WASHINGTON (CNS) – Two members of a group called Progressive Anti-Abortion Uprising said April 5 that five fetuses taken by the police a week earlier from the Capitol Hill residence of one of the activists were “proof of illegal abortions” being performed at a Washington abortion clinic. Activists Lauren Handy, 28, and Terrisa Bukovinac, 41, made the comments at a news conference. The same day, a group of 23 congressional Republicans wrote a letter to Mayor Muriel Bowser and Police Chief Robert J. Contee III asking for a thorough investigation of the remains “of five preborn children” and urging they not assume – “without conducting any medical evaluations” – that “each child died as the result of a legal abortion.” Handy and Bukovinac said the fetuses are from a box of medical waste they got from the driver of a medical waste truck at an abortion clinic, and they claimed the fetuses looked like they were from late-stage abortions. According to a Washington Post story and other news accounts, the two women described walking up to a Curtis Bay Medical Waste Services truck outside the Washington Surgi-Clinic, one of a few U.S. abortion clinics that does late-term abortions. They said they asked the driver if he had picked up anything from the clinic. The driver told them yes, they said, so they asked for a box. “The driver asked what they would do with the remains inside,” The Washington Post reported. “After they told him they would give the (fetal) remains a funeral and bury them … the driver gave them a box.”
NEW ORLEANS (CNS) – The attack in which Marianite Sister Suellen Tennyson, 83, was abducted from her convent in Yalgo, Burkina Faso, the morning of April 5 was conducted by at least 10 armed men, the Marianites of Holy Cross said in an electronic newsletter. The congregation said Sister Tennyson, the former international congregational leader for order and a native of the Archdiocese of New Orleans, was sleeping when the men burst into the convent, ransacked the living quarters and kidnapped her, leaving behind two other Marianite sisters and two young women who also live in the convent. “There were about 10 men who came during the night while the sisters were sleeping,” Marianite Sister Ann Lacour, congregational leader, said in the e-bulletin April 6. “They destroyed almost everything in the house, shot holes in the new truck and tried to burn it. The house itself is OK, but its contents are ruined.” Sister Lacour, who currently is attending a congregational meeting in Le Mans, France, said the Marianites have contacted both the U.S. Embassy in Burkina Faso and the U.S. State Department, and “they have assured us that this is a high priority case for them.” The congregation also has contacted the apostolic nuncios to the U.S., Burkina Faso and France as well as the Vatican’s secretary of state and the Leadership Conference of Women Religious in the U.S. The other two Marianites at the convent – Sister Pauline Drouin, a Canadian, and Sister Pascaline Tougma, a Burkinabé – were not abducted and did not see many of the details. “They think there were more men on the road. They have heard nothing from or about Suellen since she was taken.”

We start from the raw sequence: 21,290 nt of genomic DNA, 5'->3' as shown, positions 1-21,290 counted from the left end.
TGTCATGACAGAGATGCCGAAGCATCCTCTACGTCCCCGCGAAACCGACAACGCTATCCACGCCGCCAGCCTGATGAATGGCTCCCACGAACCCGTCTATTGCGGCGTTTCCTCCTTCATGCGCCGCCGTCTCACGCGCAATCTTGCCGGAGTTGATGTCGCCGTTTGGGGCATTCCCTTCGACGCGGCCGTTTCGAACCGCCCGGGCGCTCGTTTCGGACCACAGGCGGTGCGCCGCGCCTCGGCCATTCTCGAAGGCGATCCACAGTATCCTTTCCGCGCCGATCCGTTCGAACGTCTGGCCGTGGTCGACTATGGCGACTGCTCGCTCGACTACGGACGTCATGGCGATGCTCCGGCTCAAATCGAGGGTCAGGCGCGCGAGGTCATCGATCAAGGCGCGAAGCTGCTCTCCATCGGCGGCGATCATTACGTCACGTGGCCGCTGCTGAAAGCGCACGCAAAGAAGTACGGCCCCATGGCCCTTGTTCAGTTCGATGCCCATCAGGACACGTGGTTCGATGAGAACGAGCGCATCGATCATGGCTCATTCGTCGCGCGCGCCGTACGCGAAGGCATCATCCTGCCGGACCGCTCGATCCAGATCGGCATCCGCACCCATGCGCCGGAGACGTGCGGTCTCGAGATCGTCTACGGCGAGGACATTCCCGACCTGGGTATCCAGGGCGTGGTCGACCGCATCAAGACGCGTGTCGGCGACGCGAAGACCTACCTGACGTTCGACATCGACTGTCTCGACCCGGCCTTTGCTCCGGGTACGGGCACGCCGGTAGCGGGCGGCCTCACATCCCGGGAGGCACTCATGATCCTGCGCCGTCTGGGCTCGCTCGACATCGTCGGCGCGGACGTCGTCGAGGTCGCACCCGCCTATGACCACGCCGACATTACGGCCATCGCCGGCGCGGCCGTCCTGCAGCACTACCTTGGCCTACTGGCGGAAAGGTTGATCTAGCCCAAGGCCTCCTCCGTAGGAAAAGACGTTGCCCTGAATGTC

VATICAN CITY (CNS) – Pope Francis recognized a miracle attributed to the intercession of Blessed Artémides Zatti, a Salesian brother who was a pharmacist in Argentina and known for his care for the sick; the miracle clears the way for his canonization. During a meeting April 9 with Cardinal Marcello Semeraro, prefect of the Congregation for Saints’ Causes, the pope also signed decrees advancing the sainthood causes of four other men and five women. Born in the northern Italian city of Reggio Emilia in 1880, Blessed Zatti’s family immigrated to Bahía Blanca, Argentina, in 1897. At the age of 19, he was accepted by the Salesians to study for the priesthood. However, he was forced to abandon his studies after falling ill with tuberculosis. According to his biography published by the Vatican, he moved to the Andean city of Viedma to recover and, during that time, he made a vow to Mary to serve the sick and the poor for the rest of his life if he was healed. After his recovery, he made good on his promise and, after professing his vows as a Salesian brother in 1908, he worked at a Salesian-run hospital where he served for more than 40 years as a trained pharmacist, nurse and operating-room assistant as well as handling the hospitals budget and personnel. Blessed Zatti was diagnosed with liver cancer and died in 1951.
NAIROBI, Kenya (CNS) – The Nigerian bishops said lack of arrests in widespread attacks gives credibility to the idea that the government is either complacent or compromised. “Nigerians are sick of flimsy excuses and bogus promises from the government to deal with terrorists,” wrote Archbishop Lucius Iwejuru Ugorji of Owerri, newly elected president of the Nigerian bishops’ conference, on behalf of the bishops. “Considering the billions of naira appropriated for security and the fight against terrorism in recent times, it is difficult to imagine that a large number of terrorists, who unleashed terror on unarmed and law-abiding citizens can disappear in broad daylight without a trace. “It is indeed very hard to believe that our security apparatus lacks intelligence or the ability to fight and defeat terrorists in our nation,” the archbishop said. His April 4 statement came as the country was still dealing with a March 28 attack on a commuter train. Gunmen detonated a bomb on the tracks and opened fire on the train; when Archbishop Ugorji issued his statement, more than 150 people were still missing.